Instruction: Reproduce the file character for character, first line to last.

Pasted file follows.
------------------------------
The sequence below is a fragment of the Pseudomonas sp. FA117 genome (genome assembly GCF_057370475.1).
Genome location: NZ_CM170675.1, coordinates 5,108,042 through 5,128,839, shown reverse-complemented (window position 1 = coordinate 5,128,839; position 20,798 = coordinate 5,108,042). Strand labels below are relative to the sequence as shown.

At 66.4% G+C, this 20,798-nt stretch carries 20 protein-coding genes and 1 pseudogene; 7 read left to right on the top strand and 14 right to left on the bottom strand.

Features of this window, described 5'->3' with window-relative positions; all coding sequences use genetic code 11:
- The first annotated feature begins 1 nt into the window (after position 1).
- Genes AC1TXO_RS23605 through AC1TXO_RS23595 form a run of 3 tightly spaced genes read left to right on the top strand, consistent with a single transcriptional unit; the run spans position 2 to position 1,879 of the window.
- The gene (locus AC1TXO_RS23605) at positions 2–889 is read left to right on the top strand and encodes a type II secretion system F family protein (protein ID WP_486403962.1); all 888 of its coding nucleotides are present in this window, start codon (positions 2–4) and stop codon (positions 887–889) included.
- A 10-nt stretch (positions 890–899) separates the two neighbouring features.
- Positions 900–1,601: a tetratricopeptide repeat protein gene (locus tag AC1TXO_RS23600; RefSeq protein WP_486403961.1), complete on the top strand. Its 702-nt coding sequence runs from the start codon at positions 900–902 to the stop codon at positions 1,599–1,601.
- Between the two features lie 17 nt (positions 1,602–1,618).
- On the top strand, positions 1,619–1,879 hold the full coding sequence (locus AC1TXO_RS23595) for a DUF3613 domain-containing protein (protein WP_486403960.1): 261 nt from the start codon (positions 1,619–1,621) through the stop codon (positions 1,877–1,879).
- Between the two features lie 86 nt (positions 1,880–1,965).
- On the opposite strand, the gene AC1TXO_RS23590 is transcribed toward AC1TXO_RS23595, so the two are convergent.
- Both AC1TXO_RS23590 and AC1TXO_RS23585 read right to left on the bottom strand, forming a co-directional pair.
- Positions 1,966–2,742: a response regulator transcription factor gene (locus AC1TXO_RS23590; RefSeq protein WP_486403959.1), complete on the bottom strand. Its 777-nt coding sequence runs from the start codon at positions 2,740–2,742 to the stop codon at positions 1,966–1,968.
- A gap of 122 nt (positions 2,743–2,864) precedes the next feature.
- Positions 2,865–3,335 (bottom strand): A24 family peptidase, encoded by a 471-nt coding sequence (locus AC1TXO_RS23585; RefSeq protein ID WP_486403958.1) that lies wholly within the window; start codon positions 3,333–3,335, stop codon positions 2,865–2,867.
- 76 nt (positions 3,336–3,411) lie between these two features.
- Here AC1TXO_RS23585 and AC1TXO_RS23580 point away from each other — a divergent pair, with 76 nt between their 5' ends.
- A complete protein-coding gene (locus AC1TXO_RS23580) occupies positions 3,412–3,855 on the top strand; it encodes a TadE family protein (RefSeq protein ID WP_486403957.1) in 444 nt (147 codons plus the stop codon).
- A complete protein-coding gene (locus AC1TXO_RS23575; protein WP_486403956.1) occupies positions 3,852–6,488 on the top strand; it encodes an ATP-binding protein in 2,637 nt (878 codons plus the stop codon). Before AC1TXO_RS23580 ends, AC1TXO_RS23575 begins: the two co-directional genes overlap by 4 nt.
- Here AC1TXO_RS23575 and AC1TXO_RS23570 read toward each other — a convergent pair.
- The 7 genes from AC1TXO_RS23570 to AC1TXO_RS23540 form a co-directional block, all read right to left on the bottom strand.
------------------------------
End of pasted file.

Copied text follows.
The sequence below is a fragment of the Pseudomonas sp. FA117 genome (genome assembly GCF_057370475.1).
Genome location: NZ_CM170675.1, coordinates 5,108,042 through 5,128,839, shown reverse-complemented (window position 1 = coordinate 5,128,839; position 20,798 = coordinate 5,108,042). Strand labels below are relative to the sequence as shown.

At 66.4% G+C, this 20,798-nt stretch carries 20 protein-coding genes and 1 pseudogene; 7 read left to right on the top strand and 14 right to left on the bottom strand.

Features of this window, described 5'->3' with window-relative positions; all coding sequences use genetic code 11:
- The first annotated feature begins 1 nt into the window (after position 1).
- Genes AC1TXO_RS23605 through AC1TXO_RS23595 form a run of 3 tightly spaced genes read left to right on the top strand, consistent with a single transcriptional unit; the run spans position 2 to position 1,879 of the window.
- The gene (locus AC1TXO_RS23605) at positions 2–889 is read left to right on the top strand and encodes a type II secretion system F family protein (protein ID WP_486403962.1); all 888 of its coding nucleotides are present in this window, start codon (positions 2–4) and stop codon (positions 887–889) included.
- A 10-nt stretch (positions 890–899) separates the two neighbouring features.
- Positions 900–1,601: a tetratricopeptide repeat protein gene (locus tag AC1TXO_RS23600; RefSeq protein WP_486403961.1), complete on the top strand. Its 702-nt coding sequence runs from the start codon at positions 900–902 to the stop codon at positions 1,599–1,601.
- Between the two features lie 17 nt (positions 1,602–1,618).
- On the top strand, positions 1,619–1,879 hold the full coding sequence (locus AC1TXO_RS23595) for a DUF3613 domain-containing protein (protein WP_486403960.1): 261 nt from the start codon (positions 1,619–1,621) through the stop codon (positions 1,877–1,879).
- Between the two features lie 86 nt (positions 1,880–1,965).
- On the opposite strand, the gene AC1TXO_RS23590 is transcribed toward AC1TXO_RS23595, so the two are convergent.
- Both AC1TXO_RS23590 and AC1TXO_RS23585 read right to left on the bottom strand, forming a co-directional pair.
- Positions 1,966–2,742: a response regulator transcription factor gene (locus AC1TXO_RS23590; RefSeq protein WP_486403959.1), complete on the bottom strand. Its 777-nt coding sequence runs from the start codon at positions 2,740–2,742 to the stop codon at positions 1,966–1,968.
- A gap of 122 nt (positions 2,743–2,864) precedes the next feature.
- Positions 2,865–3,335 (bottom strand): A24 family peptidase, encoded by a 471-nt coding sequence (locus AC1TXO_RS23585; RefSeq protein ID WP_486403958.1) that lies wholly within the window; start codon positions 3,333–3,335, stop codon positions 2,865–2,867.
- 76 nt (positions 3,336–3,411) lie between these two features.
- Here AC1TXO_RS23585 and AC1TXO_RS23580 point away from each other — a divergent pair, with 76 nt between their 5' ends.
- A complete protein-coding gene (locus AC1TXO_RS23580) occupies positions 3,412–3,855 on the top strand; it encodes a TadE family protein (RefSeq protein ID WP_486403957.1) in 444 nt (147 codons plus the stop codon).
- A complete protein-coding gene (locus AC1TXO_RS23575; protein WP_486403956.1) occupies positions 3,852–6,488 on the top strand; it encodes an ATP-binding protein in 2,637 nt (878 codons plus the stop codon). Before AC1TXO_RS23580 ends, AC1TXO_RS23575 begins: the two co-directional genes overlap by 4 nt.
- Here AC1TXO_RS23575 and AC1TXO_RS23570 read toward each other — a convergent pair.
- The 7 genes from AC1TXO_RS23570 to AC1TXO_RS23540 form a co-directional block, all read right to left on the bottom strand.